Aevidum (‘I’ve got your back’) comes to GNA

Students+involved+with+Aevidum+will+have+opportunities+to+provide+support+to+their+peers+and+share+resources+among+students+and+staff.+We+hope+to+collaborate+with+other+established+groups+within+GNA+and+spread+hope.

Jordan Spencer

Students involved with Aevidum will have opportunities to provide support to their peers and share resources among students and staff. We hope to collaborate with other established groups within GNA and spread hope.

Ashley Kocher, Abigail Gadomski

GNA CAMPUS- As of December, Aevidum has come to Greater Nanticoke Area.

The non-profit organization is a mental health awareness and suicide prevention program. In Aevidum, there are four pillars: Accept, Appreciate, Acknowledge, and Care.

Ms. Iacovazzi, a Greater Nanticoke Area High School guidance counselor, stated that its purpose is “to let our students know that they’re not alone. We started it here at GNA because we wanted to spread a positive message about a really important topic: mental health. Aevidum aims to be inclusive, and when someone is struggling with mental health, it can be incredibly isolating. Our group invites all students to be a part of the initiative, so long as they follow the code of conduct and respect one another. We aim to decrease the stigma of mental health issues and our main goal is to create a culture of caring and connection within our school community and beyond. Students involved with Aevidum will have opportunities to provide support to their peers and share resources among students and staff. We hope to collaborate with other established groups within GNA and spread hope.”

In Aevidum, there are four pillars: Accept, Appreciate, Acknowledge, and Care.

The Aevidum group at GNA just recently participated in “Mix It Up Day” with the Spanish Honor Society, and that was a great way to get the conversation rolling and introduce Aevidum to our school. “Mix It Up Day,” held annually at GNA, is a day where students, faculty, and staff “move out of their comfort zones and connect with someone new over lunch.” It is a “simple call to action for everyone to sit next to someone new at lunch and talk.” It is a simple act with profound implications.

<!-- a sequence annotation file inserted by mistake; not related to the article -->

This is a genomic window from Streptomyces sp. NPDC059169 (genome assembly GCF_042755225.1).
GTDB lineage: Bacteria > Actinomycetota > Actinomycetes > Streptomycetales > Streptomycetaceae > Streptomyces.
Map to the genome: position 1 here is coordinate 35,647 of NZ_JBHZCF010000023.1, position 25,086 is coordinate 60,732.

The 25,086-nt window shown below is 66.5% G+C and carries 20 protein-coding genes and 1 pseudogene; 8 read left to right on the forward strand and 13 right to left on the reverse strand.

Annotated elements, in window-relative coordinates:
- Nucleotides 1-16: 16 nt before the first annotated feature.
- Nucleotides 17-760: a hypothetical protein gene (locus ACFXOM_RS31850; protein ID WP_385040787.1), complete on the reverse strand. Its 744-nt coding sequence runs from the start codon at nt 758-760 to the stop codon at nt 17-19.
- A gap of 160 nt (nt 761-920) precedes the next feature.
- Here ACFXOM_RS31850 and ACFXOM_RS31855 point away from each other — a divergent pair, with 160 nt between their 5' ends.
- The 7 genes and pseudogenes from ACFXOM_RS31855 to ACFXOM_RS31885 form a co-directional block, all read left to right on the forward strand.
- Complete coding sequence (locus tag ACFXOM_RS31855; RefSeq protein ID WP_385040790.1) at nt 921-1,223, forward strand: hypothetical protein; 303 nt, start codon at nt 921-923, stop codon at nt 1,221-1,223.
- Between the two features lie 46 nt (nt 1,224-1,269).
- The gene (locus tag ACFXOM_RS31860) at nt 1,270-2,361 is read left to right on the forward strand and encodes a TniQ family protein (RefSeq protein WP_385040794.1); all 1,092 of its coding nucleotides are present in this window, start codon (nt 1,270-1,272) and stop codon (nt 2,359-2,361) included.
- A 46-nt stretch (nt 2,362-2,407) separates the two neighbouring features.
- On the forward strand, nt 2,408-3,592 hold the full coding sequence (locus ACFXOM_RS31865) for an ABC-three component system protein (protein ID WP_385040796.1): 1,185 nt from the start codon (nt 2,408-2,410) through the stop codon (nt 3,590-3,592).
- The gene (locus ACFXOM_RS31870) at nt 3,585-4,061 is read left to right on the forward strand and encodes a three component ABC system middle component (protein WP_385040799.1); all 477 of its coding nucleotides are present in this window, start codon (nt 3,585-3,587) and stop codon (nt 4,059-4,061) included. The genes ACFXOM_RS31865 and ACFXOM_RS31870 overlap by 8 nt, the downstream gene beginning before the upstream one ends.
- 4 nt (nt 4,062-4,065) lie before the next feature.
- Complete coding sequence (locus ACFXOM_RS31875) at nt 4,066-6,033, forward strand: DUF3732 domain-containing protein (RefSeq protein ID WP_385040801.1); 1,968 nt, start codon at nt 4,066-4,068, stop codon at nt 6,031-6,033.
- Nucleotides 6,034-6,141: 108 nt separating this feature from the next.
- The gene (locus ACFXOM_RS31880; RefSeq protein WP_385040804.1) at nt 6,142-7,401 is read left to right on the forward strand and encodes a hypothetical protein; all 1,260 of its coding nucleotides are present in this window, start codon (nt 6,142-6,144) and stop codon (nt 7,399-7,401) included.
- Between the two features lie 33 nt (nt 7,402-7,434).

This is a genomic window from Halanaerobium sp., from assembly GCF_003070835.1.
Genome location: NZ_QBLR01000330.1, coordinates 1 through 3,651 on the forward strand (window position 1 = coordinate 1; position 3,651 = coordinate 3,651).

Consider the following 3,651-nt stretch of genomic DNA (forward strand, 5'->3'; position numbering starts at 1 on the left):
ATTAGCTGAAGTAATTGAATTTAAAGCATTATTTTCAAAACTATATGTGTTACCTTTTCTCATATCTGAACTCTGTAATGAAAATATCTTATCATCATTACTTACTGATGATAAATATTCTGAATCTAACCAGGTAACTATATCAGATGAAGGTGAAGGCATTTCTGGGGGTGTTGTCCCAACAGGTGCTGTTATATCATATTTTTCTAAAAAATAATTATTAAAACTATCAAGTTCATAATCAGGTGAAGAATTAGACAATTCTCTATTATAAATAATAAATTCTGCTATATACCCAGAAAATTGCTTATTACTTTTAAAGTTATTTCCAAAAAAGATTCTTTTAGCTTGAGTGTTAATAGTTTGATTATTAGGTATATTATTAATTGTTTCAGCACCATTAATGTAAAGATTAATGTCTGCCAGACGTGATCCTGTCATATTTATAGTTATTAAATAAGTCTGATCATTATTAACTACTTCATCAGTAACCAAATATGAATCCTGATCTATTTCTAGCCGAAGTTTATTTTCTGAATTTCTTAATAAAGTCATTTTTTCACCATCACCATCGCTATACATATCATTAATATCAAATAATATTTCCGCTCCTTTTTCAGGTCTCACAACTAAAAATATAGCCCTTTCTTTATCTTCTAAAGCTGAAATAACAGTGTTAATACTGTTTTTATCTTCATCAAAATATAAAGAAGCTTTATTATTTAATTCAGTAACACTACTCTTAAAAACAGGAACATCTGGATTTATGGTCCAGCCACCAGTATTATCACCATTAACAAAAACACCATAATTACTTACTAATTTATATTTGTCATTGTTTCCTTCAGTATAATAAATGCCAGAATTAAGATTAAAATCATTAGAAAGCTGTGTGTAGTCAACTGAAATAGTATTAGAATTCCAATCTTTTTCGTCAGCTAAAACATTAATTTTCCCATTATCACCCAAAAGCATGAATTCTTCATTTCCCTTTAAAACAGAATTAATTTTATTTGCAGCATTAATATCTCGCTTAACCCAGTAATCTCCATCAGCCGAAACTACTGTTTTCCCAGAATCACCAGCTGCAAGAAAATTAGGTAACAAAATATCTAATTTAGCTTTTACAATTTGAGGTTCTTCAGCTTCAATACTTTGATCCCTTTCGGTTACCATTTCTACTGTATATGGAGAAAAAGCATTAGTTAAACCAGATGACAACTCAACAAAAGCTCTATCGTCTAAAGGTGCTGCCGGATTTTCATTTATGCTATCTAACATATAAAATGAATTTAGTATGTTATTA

“We plan on meeting during the next activity period in January to have students officially join Aveidum and plan future events,” stated Ms. Iacovazzi.

We aim to decrease the stigma of mental health issues and our main goal is to create a culture of caring and connection within our school community and beyond.

In 2003, Cocalico High School in Lancaster, Pennsylvania, came up with the idea of a group to talk with people who are going through troubled times. They originally called the group, “A Helping Hand,” but in 2007 they changed it to Aevidum. Aevidum comes from Latin roots meaning “I’ve got your back.”

Cocalico High School originally started the group after one of their students took their life from suicide. In 2003, after his death, the students and staff refused to remain silent. They started up an important conversation about mental health and suicide prevention, forming a small group that they called “A Helping Hand.” In 2009, they received a SADD award. SADD, Students Against Destructive Decisions, provides students with the best prevention tools possible to deal with the issues of underage drinking, other drug use, risky and impaired driving, and other destructive decisions.  

These events motivated the group to start putting more time and energy into Aevidum, and to spread it to schools all over the county. Now, nine years later, Aevidum has over 150 clubs in elementary schools, middle schools, high schools, and colleges throughout Pennsylvania, and beyond!

Two years ago Ms. Iacovazzi went to a mental health workshop with one of her colleagues, Jim Martin, who introduced her to the Aevidum program. Then, in November of 2019, Ms. Iacovazzi gathered nine students together to go to an in-school kick-off event, known as “The Talk” workshop. The purpose of “The Talk” workshop was to prepare the chosen students and staff to go back to their schools as catalysts for the message of Aevidum, and spread crucial information about mental health.

As the program grows, it will surely benefit Greater Nanticoke Area and its students.

 

For more information on Aevidum, click here.

For more information on Mix It Up Day, click here.

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